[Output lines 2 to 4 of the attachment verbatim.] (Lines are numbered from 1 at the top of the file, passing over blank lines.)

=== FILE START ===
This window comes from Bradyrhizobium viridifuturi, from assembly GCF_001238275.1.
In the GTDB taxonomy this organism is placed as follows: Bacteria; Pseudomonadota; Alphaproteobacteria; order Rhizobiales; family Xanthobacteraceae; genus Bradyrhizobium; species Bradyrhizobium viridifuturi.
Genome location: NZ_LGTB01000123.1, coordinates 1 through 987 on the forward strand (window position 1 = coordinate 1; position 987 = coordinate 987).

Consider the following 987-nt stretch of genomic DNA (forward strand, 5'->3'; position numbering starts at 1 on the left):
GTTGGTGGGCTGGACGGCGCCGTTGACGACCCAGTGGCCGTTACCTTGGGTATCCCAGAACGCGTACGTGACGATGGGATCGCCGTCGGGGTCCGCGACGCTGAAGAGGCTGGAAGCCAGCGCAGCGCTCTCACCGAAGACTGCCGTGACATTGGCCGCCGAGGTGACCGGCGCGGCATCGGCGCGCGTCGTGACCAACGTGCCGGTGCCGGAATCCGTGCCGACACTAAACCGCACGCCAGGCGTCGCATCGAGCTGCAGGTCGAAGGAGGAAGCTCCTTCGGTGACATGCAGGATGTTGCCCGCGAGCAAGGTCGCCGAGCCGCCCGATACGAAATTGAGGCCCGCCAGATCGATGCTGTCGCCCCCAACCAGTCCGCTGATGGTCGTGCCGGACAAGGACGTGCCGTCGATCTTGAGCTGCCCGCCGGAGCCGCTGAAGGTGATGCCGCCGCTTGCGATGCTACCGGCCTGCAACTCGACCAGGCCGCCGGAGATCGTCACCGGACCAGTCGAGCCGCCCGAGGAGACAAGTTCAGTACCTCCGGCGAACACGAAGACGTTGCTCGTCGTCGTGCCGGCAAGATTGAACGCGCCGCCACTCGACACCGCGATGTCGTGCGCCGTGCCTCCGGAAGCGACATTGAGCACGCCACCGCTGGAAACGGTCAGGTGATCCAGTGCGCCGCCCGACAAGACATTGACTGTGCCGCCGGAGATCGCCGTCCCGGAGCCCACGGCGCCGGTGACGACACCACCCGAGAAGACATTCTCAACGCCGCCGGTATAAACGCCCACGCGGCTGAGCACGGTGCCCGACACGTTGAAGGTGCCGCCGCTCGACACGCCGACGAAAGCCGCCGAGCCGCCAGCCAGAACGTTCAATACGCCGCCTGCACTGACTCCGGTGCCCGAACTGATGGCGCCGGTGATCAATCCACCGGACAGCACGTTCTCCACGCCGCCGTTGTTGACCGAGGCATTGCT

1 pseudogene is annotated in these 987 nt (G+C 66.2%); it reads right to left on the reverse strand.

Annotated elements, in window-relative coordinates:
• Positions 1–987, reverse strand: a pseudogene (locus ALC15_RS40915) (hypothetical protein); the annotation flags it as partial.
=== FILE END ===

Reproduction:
In the GTDB taxonomy this organism is placed as follows: Bacteria; Pseudomonadota; Alphaproteobacteria; order Rhizobiales; family Xanthobacteraceae; genus Bradyrhizobium; species Bradyrhizobium viridifuturi.
Genome location: NZ_LGTB01000123.1, coordinates 1 through 987 on the forward strand (window position 1 = coordinate 1; position 987 = coordinate 987).

Consider the following 987-nt stretch of genomic DNA (forward strand, 5'->3'; position numbering starts at 1 on the left):